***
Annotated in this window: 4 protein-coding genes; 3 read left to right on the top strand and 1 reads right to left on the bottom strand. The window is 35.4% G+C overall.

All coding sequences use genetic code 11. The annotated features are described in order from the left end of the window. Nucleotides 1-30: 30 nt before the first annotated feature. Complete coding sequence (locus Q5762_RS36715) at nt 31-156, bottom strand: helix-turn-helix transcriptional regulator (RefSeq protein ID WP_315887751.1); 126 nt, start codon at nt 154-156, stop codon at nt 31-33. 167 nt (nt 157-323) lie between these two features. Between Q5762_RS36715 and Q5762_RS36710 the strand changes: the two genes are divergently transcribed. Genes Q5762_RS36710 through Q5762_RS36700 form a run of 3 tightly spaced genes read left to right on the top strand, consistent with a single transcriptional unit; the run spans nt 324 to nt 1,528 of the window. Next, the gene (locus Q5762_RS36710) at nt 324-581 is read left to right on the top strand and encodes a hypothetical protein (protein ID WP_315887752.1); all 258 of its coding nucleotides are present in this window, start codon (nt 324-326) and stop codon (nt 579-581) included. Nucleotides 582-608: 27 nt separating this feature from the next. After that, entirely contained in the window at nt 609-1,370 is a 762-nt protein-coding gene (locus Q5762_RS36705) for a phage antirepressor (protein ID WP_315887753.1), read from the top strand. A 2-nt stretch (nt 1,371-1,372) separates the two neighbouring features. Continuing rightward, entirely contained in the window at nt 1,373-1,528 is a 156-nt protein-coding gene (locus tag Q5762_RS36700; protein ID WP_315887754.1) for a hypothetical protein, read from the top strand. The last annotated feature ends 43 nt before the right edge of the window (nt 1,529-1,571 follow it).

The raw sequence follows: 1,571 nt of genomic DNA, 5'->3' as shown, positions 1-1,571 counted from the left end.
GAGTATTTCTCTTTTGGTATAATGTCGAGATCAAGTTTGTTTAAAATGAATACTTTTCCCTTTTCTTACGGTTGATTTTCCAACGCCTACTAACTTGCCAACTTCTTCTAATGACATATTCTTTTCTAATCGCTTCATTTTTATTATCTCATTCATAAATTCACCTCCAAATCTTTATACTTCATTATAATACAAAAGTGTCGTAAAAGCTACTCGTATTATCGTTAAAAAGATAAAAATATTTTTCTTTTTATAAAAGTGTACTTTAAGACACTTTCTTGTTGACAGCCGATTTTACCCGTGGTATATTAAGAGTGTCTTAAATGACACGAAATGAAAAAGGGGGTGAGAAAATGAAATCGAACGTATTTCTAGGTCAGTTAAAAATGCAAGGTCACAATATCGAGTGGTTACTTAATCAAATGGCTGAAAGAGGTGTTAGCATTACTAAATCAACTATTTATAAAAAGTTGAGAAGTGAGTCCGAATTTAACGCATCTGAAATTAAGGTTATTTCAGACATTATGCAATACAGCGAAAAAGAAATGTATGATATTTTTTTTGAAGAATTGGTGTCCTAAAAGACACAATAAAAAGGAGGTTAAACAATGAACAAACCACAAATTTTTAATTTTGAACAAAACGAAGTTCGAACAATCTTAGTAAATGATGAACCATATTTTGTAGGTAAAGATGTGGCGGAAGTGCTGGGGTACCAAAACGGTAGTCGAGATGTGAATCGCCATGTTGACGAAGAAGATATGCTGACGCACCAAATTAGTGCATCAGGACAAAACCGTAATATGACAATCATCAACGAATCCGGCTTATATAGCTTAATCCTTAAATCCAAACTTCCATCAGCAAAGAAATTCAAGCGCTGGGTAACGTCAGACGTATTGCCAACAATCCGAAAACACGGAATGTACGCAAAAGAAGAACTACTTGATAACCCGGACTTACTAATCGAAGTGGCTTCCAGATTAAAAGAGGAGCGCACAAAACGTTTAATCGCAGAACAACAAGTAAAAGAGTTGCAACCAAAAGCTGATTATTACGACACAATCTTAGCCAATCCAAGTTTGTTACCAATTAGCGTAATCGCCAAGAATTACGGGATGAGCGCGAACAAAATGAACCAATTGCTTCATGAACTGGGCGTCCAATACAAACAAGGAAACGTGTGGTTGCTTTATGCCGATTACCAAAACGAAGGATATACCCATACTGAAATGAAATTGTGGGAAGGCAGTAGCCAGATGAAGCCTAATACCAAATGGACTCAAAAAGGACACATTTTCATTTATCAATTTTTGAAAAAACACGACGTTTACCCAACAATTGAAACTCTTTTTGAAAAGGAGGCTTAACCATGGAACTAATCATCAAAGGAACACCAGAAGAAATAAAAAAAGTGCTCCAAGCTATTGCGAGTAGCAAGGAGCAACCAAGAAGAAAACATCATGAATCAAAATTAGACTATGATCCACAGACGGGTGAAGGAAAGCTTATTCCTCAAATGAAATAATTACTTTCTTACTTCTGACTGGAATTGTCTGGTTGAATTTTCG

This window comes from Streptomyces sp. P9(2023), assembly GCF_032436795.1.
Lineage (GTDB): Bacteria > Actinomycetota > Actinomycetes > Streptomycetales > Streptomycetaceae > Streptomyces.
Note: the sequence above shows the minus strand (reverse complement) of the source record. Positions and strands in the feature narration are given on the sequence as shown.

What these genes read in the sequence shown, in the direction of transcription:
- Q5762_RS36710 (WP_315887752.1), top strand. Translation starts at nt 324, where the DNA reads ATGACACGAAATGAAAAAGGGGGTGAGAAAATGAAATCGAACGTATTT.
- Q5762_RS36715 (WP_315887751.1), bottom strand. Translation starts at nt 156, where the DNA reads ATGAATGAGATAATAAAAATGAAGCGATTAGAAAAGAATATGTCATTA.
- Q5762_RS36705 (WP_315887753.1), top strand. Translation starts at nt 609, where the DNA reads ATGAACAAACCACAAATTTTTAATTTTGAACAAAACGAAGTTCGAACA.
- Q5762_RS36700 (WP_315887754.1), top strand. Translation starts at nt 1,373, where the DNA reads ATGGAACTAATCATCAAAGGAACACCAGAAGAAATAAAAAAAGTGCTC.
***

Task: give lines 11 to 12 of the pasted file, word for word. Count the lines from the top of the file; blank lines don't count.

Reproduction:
- Q5762_RS36705 (WP_315887753.1), top strand. Translation starts at nt 609, where the DNA reads ATGAACAAACCACAAATTTTTAATTTTGAACAAAACGAAGTTCGAACA.
- Q5762_RS36700 (WP_315887754.1), top strand. Translation starts at nt 1,373, where the DNA reads ATGGAACTAATCATCAAAGGAACACCAGAAGAAATAAAAAAAGTGCTC.